Missouri Democrats and Republicans alike have voiced their disappointment that the state will be losing one of its Congressional seats. But a Missouri State University Political Science professor downplays the impact this will have on the state’s political clout.

The latest U.S. Census numbers have determined Missouri’s nine congressional seats will become eight in the year 2012. Missouri State University political science professor Dr. George Connor says this is important; but not a political death knell.

“I think it’s less of an impact on clout than people believe right now. I mean we obviously lose a vote in the Electoral College. The first question is, how often is that going to make a difference?  Historically speaking, in the United States, it doesn’t happen very often. So I’m not sure if that by itself is all that significant. The loss of a House seat also has to be taken into consideration with respect to the Senate. We still have two Senators still, essentially, giving us even clout… So no matter what happens on the House side, we still have a full voice in the United States Senate,” Connor said.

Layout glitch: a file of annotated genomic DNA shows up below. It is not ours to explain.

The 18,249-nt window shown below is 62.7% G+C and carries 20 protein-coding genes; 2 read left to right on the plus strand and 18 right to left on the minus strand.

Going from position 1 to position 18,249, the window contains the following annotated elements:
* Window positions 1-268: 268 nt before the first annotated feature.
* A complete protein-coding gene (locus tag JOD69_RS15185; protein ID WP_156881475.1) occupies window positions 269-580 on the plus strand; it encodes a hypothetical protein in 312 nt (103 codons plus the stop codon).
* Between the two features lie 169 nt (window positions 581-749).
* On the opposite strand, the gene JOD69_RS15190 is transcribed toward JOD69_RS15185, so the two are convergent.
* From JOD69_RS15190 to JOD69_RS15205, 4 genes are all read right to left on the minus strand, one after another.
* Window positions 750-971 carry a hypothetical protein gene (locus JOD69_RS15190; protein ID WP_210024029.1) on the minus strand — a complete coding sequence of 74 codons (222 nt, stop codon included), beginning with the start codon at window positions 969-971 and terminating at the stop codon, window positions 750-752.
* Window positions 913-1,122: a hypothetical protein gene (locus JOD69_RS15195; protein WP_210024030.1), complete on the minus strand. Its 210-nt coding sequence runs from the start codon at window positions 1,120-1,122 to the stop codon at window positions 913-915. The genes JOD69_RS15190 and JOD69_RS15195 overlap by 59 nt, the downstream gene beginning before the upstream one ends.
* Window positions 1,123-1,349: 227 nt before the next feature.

But he says the current political climate will also limit the impact, at least in the short-term.

“I think even though we have lost a congressional seat, it’s going to have less of an impact on the state’s clout because we are increasingly a ‘red state’ in terms of Republican representation. Those representatives will be going to a House of Representatives that has switched to the Republican Party. So I think in terms of overall clout, it’s not going to be a significant difference,” Connor said.

Connor joins other in speculating that the St. Louis area will take the hit in losing one of its three seats, specifically Russ Carnahan’s District 3 seat. So people in those areas might notice more of a change than the state as a whole will.

“The people in South County, South St. Louis might see that a little bit differently because they have been used to a certain level of constituency service based on their relationship with Congressman Carnahan’s office. That’s gonna be distributed differently. So I think there are individuals in the state who might feel a loss of services, but I think overall the impact isn’t going to be all that significant,” Connor said.

AUDIO: Ryan Famuliner reports [1 min MP3]